After a season full of dimes, touchdowns, and improbable improvisation acts, Caleb Williams earned himself the most prestigious award in all of college sports; the Heisman trophy. What Williams did this season was nothing short of spectacular and will be remembered for years to come as we watch and see what other feats he is able to accomplish throughout his career.
Williams came into the season under a lot of fire after he transferred from Oklahoma with head coach Lincoln Riley to USC. Many people disagreed with or disliked his move and it seems Williams dad may have questioned it himself based on Williams Heisman interview. But, the move was made, and Caleb Williams was ready to achieve one of his many career goals by not just winning meaningful games, but also winning the Heisman trophy.
Williams winning the Heisman trophy wasn’t expected by many, as last years winner Alabama QB Bryce Young and former finalist Ohio State QB C.J. Stroud were much more expected to take the award home. Williams Heisman campaign would begin with a relatively easy non conference and start or conference play schedule that, while leading to a 6-0 start, didn’t turn too many heads considering the competition he was facing. Then came the first game vs defending Pac-12 champion Utah. Williams had a nearly perfect game, throwing for 381 yards, 5 TD’s, and 0 INT’s. USC did lose that game but Williams’ offense putting up 42 points kept his Heisman hopes alive. After the bye week, Williams would lead his offense to scoring outbursts of 45, 41, and 55. With those incredible weeks now behind him, it was time for his first crosstown rivalry.
The college football worlds eyes were watching as Williams was ready to do battle with another Pac-12 heisman hopeful; UCLA QB Dorian Thompson-Robinson, better known as DTR. Williams was able to out duel DTR and UCLA, throwing for 470 yards, 2 TD’s, and an ultra rare 1 INT. Williams had finally picked up his first statement win of the season, and this is when Heisman talks kicked into overdrive.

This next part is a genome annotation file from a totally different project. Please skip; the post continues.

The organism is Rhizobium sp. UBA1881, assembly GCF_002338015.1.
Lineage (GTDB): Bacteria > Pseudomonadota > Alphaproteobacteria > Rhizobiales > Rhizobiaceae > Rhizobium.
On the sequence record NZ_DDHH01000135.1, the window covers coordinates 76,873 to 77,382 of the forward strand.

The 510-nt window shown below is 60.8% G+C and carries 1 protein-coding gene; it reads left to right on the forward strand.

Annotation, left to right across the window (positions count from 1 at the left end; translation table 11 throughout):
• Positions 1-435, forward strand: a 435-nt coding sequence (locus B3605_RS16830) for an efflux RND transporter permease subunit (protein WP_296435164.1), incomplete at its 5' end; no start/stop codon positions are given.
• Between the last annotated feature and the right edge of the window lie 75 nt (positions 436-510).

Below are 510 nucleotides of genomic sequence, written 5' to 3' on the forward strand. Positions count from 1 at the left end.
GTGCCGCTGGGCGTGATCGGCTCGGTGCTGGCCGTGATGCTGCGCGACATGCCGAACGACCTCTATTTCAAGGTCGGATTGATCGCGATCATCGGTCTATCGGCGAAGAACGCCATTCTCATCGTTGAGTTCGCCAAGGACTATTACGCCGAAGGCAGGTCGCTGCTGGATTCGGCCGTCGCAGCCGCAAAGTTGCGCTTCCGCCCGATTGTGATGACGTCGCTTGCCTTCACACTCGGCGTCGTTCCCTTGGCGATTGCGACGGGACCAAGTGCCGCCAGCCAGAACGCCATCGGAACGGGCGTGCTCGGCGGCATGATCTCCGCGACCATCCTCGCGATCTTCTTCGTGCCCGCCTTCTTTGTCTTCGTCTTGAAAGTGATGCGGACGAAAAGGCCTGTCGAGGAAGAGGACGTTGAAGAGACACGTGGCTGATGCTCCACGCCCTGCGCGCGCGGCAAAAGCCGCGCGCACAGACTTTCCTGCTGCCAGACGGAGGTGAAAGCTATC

The next week would see Caleb Williams facing another ranked team in Notre Dame. Many thought that Notre Dame would have the talent defensively to be able to at least neutralize Williams but, looking back now, they never really had a chance. Williams showed off his running game, unselfishness, game-managing ability, throwing for 232 yards on a near perfect 18/22 completion rate with, as usual, 0 INT’s. Williams would break out the iconic Heisman pose after a rushing touchdown, and just like that he was the odds on favorite for the Heisman trophy going into the PAC-12 Championship game. While the championship game rematch vs Utah didn’t go USC’s way, it’s important to note that Williams was hindered by injuries to his leg and fingers that eliminated his ability to scramble and helped Utah get enough stops to win the game. The Heisman voters clearly also realized this, and the loss didn’t ruin Williams chances at the award.
Ultimately, the four finalists were all QB’s. C.J. Stroud, Max Duggan, and Stetson Bennet all were next to Williams in New York for the ceremony this past weekend. Despite being the only QB in the room not in the CFP, as Williams addressed with a comical “can’t win em all” line in his speech, Williams won the Heisman trophy and secured a record-breaking 8th Heisman for USC.
Like Williams said, however, his job is not finished. He’ll look forward to the New Years 6 bowl game vs Tulane to start off 2023, and then come back next season looking to finish what he started, and achieve another one of his career goals by winning a national title.